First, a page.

There’s an old legend in the South, specifically in North Carolina, that if you had dessert after a big seafood meal, you’d fall ill. Some recounts of this bit of lore even claim diners would drop dead if they dared to sneak a slice of something as sweet as chocolate cake after a seafood dinner. Apparently sugar and grouper just don’t mix.

But there was an exception to this rule—a dessert that would satisfy any post-dinner sweet cravings without egregious side effects. Atlantic Beach Pie with a lemon filling akin to that of key lime pie, a saltine cracker crust, and meringue topping was that exception. It’s tangy, salty, and just barely sweet. And all the seafood restaurants along the coast served it around the 1950s. Why it was OK to eat this pie is unclear. Maybe it’s the lemon? Or the fact that the crust is salty and savory? Who knows? (And, honestly, who cares now? We’re just happy Atlantic Beach Pie exists!)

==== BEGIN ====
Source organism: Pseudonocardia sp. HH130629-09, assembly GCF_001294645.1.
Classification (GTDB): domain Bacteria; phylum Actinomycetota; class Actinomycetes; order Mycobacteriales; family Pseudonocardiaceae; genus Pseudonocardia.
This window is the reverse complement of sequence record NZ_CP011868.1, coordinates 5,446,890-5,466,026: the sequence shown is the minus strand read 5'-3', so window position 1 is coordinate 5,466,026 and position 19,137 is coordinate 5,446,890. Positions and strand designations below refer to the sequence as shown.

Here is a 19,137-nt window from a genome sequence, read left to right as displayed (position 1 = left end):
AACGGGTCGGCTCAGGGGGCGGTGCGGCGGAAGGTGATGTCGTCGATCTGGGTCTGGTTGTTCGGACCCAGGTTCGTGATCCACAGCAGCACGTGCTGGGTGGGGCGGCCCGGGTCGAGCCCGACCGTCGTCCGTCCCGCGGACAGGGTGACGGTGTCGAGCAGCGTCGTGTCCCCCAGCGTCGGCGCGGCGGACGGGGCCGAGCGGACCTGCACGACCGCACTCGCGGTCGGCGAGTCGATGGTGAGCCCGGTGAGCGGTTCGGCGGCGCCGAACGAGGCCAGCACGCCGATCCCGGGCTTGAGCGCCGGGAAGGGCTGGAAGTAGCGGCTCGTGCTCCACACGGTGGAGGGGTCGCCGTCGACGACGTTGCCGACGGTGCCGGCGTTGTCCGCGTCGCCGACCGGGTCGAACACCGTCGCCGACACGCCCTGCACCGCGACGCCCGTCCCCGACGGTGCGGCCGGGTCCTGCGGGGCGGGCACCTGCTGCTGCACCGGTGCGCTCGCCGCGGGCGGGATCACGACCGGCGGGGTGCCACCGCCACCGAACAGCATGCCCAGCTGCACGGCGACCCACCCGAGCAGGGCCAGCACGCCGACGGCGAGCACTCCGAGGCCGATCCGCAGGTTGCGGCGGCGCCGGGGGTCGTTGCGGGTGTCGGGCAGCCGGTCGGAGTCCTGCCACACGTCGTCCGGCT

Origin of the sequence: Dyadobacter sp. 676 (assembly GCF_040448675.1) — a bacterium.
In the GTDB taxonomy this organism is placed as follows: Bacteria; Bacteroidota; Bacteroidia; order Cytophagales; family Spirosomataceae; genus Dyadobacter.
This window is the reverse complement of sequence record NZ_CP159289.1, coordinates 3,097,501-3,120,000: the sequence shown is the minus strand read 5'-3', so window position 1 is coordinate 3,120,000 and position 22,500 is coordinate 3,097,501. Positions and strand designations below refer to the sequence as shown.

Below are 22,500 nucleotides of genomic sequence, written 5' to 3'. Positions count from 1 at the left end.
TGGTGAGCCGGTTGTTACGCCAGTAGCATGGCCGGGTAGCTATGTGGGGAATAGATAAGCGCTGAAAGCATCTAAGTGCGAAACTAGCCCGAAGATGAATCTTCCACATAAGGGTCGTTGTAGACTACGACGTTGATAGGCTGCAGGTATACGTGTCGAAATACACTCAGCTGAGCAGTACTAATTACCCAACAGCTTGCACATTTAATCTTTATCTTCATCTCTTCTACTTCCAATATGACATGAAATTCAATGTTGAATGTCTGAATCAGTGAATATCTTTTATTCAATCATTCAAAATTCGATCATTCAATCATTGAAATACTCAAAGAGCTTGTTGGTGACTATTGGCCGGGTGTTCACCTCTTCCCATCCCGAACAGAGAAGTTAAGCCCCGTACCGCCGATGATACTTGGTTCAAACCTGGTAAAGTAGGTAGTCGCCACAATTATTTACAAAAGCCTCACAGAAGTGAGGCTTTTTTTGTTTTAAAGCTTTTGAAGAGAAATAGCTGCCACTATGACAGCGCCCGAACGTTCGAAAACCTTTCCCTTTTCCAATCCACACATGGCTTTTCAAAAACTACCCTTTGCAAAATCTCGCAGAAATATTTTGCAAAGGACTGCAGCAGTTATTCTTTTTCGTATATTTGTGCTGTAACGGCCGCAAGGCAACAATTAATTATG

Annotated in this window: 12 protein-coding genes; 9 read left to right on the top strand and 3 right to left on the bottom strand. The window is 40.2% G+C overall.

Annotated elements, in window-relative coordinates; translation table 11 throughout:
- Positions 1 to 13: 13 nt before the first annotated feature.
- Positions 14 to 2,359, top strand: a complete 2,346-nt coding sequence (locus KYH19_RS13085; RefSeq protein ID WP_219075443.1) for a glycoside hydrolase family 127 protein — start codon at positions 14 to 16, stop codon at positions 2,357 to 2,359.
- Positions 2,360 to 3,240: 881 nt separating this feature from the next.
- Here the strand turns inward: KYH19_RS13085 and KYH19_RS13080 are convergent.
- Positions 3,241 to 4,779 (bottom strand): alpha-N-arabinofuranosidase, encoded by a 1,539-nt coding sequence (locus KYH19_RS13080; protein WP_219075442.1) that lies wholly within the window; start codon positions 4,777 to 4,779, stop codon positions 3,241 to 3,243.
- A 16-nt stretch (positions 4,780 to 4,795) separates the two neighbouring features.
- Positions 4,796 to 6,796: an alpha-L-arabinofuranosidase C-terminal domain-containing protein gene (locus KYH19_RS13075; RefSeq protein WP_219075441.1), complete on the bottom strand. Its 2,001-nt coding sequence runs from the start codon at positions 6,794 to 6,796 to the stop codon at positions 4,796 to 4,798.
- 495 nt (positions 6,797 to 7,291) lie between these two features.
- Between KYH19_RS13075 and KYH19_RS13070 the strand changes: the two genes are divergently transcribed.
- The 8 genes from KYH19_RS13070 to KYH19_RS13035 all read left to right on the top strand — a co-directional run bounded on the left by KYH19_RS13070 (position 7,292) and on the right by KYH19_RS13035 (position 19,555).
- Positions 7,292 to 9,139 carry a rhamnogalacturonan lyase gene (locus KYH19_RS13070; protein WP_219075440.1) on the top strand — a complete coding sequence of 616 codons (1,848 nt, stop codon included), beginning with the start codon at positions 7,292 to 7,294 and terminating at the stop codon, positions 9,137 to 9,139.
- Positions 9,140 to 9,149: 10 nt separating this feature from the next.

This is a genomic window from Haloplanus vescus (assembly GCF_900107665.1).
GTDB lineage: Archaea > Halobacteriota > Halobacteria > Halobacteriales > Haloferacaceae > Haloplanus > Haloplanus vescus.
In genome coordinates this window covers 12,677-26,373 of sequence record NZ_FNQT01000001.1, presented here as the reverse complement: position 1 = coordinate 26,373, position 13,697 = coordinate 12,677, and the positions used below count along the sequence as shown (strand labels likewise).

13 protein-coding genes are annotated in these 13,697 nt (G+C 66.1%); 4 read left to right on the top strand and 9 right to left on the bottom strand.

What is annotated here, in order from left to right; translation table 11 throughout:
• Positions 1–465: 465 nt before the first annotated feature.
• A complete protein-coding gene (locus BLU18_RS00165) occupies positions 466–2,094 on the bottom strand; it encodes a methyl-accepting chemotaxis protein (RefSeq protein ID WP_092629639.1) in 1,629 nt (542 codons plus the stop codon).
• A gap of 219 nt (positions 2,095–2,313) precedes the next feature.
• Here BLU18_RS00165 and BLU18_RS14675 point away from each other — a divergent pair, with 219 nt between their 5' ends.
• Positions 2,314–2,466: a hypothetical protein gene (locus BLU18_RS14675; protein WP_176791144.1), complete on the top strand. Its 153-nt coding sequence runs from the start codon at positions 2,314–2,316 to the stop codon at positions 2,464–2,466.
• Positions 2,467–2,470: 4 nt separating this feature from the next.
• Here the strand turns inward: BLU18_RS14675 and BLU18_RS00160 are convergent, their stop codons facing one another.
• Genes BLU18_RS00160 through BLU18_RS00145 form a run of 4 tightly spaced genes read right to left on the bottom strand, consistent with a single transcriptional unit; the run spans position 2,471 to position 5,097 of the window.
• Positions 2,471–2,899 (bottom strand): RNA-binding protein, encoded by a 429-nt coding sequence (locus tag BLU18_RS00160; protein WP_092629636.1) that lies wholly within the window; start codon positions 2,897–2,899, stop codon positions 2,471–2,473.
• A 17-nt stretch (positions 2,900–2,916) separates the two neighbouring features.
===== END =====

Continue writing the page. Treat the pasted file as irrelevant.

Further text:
This old school Southern pie has been revived to cult popularity in the last few years, its reach expanding beyond the borders of North Carolina (it’s even a regular at Martha Stewart’s dinner parties). The pie’s comeback is largely thanks to chef Bill Smith of famed Crook’s Corner in Chapel Hill. Smith, whose restaurant has been recognized as an American classic by the James Beard Foundation, is known for bringing fresh life into found Southern recipes. Atlantic Beach Pie (a pie, Smith quipped in Our State magazine, that could be the death of him for its sheer popularity) is one such dish.

A few years ago, Smith was asked to teach a group of chefs and food writers about eastern North Carolina food traditions. He immediately thought of lemon pie, developed his own recipe (subbing whipped cream for meringue), and served it to 600 guests at the conference. It was such a hit, he brought it back to his restaurant where you’ll still find it on his menu.


We’re paying homage to this bright and tart pie with our own version—sweet cream ice cream swirled with homemade lemon pudding and buttery, saltine cracker gravel. Our Atlantic Beach Pie ice cream hits all the notes of the classic pie: sweet, tart, citrusy, salty. And it’s part of our Early Summer Collection: five flavors we think tell a bit of the American story.